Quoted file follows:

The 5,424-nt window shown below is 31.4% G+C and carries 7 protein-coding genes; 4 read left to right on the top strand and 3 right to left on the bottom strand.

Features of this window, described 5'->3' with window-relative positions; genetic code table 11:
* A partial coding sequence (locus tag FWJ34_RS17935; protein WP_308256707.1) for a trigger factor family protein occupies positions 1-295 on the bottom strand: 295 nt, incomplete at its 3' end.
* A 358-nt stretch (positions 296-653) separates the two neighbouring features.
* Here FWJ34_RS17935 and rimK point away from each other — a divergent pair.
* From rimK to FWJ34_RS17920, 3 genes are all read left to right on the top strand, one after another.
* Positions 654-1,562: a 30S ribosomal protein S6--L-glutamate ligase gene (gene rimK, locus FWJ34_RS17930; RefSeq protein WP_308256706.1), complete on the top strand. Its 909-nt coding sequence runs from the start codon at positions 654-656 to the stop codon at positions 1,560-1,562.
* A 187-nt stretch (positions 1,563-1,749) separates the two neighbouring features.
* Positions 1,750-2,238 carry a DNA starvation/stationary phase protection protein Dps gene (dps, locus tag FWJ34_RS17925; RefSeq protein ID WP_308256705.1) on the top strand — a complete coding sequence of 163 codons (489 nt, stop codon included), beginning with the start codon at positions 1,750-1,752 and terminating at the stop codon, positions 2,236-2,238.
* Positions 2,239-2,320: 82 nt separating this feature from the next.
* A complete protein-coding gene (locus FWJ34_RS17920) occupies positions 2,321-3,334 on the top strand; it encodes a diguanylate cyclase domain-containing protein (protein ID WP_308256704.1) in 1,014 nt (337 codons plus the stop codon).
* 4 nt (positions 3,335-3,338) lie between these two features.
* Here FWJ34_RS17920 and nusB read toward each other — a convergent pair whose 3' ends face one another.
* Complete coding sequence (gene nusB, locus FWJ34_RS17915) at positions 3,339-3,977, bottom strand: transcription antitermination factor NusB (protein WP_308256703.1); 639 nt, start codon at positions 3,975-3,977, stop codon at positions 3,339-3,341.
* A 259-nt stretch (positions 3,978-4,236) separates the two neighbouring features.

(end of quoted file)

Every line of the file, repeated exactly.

The 5,424-nt window shown below is 31.4% G+C and carries 7 protein-coding genes; 4 read left to right on the top strand and 3 right to left on the bottom strand.

Features of this window, described 5'->3' with window-relative positions; genetic code table 11:
* A partial coding sequence (locus tag FWJ34_RS17935; protein WP_308256707.1) for a trigger factor family protein occupies positions 1-295 on the bottom strand: 295 nt, incomplete at its 3' end.
* A 358-nt stretch (positions 296-653) separates the two neighbouring features.
* Here FWJ34_RS17935 and rimK point away from each other — a divergent pair.
* From rimK to FWJ34_RS17920, 3 genes are all read left to right on the top strand, one after another.
* Positions 654-1,562: a 30S ribosomal protein S6--L-glutamate ligase gene (gene rimK, locus FWJ34_RS17930; RefSeq protein WP_308256706.1), complete on the top strand. Its 909-nt coding sequence runs from the start codon at positions 654-656 to the stop codon at positions 1,560-1,562.
* A 187-nt stretch (positions 1,563-1,749) separates the two neighbouring features.
* Positions 1,750-2,238 carry a DNA starvation/stationary phase protection protein Dps gene (dps, locus tag FWJ34_RS17925; RefSeq protein ID WP_308256705.1) on the top strand — a complete coding sequence of 163 codons (489 nt, stop codon included), beginning with the start codon at positions 1,750-1,752 and terminating at the stop codon, positions 2,236-2,238.
* Positions 2,239-2,320: 82 nt separating this feature from the next.
* A complete protein-coding gene (locus FWJ34_RS17920) occupies positions 2,321-3,334 on the top strand; it encodes a diguanylate cyclase domain-containing protein (protein ID WP_308256704.1) in 1,014 nt (337 codons plus the stop codon).
* 4 nt (positions 3,335-3,338) lie between these two features.
* Here FWJ34_RS17920 and nusB read toward each other — a convergent pair whose 3' ends face one another.
* Complete coding sequence (gene nusB, locus FWJ34_RS17915) at positions 3,339-3,977, bottom strand: transcription antitermination factor NusB (protein WP_308256703.1); 639 nt, start codon at positions 3,975-3,977, stop codon at positions 3,339-3,341.
* A 259-nt stretch (positions 3,978-4,236) separates the two neighbouring features.